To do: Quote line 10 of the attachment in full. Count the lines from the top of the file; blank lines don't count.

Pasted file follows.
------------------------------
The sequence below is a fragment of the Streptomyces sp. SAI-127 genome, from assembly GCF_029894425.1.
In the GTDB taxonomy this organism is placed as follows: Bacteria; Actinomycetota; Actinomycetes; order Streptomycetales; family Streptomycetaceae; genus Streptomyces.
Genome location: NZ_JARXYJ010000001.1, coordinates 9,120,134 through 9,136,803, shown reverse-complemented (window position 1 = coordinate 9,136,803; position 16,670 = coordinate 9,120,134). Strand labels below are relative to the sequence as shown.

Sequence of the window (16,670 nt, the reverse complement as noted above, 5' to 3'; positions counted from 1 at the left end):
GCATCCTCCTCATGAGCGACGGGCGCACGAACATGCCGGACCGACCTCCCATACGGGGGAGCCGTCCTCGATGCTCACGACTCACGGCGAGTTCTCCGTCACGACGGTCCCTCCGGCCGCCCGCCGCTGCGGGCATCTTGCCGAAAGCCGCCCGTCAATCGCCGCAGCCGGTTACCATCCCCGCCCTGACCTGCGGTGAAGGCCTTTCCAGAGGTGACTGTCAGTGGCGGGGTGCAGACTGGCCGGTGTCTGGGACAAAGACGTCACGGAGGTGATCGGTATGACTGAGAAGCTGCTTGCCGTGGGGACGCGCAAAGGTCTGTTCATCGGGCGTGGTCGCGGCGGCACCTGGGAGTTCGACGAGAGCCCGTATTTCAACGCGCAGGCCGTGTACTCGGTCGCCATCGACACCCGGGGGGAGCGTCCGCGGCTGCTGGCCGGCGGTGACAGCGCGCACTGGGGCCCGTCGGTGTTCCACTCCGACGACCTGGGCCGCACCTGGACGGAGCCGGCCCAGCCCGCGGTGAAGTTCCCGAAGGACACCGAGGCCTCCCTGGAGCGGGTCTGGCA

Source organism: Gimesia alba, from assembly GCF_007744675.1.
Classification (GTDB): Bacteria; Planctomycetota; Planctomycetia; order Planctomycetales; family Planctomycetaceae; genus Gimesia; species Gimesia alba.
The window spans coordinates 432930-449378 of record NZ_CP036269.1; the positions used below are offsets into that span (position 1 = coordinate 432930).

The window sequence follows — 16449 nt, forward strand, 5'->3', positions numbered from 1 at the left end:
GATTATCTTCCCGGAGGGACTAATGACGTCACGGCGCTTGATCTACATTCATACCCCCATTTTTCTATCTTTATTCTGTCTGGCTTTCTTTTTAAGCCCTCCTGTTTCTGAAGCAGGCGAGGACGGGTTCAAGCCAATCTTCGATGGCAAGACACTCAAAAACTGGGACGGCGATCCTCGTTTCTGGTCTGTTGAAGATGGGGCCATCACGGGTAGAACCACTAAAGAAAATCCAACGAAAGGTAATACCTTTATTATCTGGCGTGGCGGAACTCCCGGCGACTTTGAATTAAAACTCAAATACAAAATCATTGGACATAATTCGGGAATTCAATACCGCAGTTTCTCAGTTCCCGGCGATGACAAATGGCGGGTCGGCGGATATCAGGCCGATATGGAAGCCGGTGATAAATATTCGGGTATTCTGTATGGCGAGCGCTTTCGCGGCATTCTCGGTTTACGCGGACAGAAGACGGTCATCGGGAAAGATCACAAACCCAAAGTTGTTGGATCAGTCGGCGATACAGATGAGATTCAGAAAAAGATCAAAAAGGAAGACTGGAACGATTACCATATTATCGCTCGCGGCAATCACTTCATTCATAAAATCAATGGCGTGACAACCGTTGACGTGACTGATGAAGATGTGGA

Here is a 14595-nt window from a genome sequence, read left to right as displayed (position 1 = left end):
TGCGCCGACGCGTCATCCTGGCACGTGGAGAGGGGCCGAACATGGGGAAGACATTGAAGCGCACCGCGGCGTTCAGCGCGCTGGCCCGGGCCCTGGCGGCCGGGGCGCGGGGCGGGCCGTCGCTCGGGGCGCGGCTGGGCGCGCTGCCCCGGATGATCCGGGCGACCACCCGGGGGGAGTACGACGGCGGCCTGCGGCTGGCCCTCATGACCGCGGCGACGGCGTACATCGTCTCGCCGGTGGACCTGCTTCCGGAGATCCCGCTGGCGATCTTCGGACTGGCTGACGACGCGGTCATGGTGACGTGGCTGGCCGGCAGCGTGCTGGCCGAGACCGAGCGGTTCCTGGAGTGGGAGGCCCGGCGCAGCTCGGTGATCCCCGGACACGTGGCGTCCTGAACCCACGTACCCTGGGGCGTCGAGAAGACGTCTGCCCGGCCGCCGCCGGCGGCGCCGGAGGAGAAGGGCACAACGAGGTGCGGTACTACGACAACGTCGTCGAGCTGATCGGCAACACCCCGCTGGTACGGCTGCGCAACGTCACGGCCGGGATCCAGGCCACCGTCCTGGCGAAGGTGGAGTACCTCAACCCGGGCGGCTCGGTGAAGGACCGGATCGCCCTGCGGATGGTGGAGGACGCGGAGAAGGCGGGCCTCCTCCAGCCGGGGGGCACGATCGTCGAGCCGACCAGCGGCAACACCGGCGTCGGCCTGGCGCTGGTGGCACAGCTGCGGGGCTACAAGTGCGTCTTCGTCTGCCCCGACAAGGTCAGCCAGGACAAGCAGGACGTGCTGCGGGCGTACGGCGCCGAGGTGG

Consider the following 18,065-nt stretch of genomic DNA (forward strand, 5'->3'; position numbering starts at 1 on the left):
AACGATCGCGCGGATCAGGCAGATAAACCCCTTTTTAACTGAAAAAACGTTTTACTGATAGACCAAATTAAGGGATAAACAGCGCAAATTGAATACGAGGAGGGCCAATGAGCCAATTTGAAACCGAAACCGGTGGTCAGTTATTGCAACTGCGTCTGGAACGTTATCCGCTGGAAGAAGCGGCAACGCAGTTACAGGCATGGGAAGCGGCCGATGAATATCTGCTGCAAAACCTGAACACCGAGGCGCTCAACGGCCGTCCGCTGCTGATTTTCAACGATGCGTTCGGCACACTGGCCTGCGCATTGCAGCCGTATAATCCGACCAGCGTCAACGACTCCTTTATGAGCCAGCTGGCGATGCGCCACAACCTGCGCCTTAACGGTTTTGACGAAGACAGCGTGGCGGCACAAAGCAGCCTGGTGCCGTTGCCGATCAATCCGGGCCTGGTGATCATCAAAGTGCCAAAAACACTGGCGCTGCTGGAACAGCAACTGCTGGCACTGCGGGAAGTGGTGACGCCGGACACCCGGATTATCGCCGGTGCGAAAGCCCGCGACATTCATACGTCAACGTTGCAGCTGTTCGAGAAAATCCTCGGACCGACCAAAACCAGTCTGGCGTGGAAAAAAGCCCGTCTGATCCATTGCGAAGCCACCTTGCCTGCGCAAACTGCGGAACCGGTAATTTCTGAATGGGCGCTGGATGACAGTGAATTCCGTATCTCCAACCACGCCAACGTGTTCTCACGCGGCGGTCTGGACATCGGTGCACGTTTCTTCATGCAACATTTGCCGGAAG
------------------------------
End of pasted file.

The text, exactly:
GATTATCTTCCCGGAGGGACTAATGACGTCACGGCGCTTGATCTACATTCATACCCCCATTTTTCTATCTTTATTCTGTCTGGCTTTCTTTTTAAGCCCTCCTGTTTCTGAAGCAGGCGAGGACGGGTTCAAGCCAATCTTCGATGGCAAGACACTCAAAAACTGGGACGGCGATCCTCGTTTCTGGTCTGTTGAAGATGGGGCCATCACGGGTAGAACCACTAAAGAAAATCCAACGAAAGGTAATACCTTTATTATCTGGCGTGGCGGAACTCCCGGCGACTTTGAATTAAAACTCAAATACAAAATCATTGGACATAATTCGGGAATTCAATACCGCAGTTTCTCAGTTCCCGGCGATGACAAATGGCGGGTCGGCGGATATCAGGCCGATATGGAAGCCGGTGATAAATATTCGGGTATTCTGTATGGCGAGCGCTTTCGCGGCATTCTCGGTTTACGCGGACAGAAGACGGTCATCGGGAAAGATCACAAACCCAAAGTTGTTGGATCAGTCGGCGATACAGATGAGATTCAGAAAAAGATCAAAAAGGAAGACTGGAACGATTACCATATTATCGCTCGCGGCAATCACTTCATTCATAAAATCAATGGCGTGACAACCGTTGACGTGACTGATGAAGATGTGGA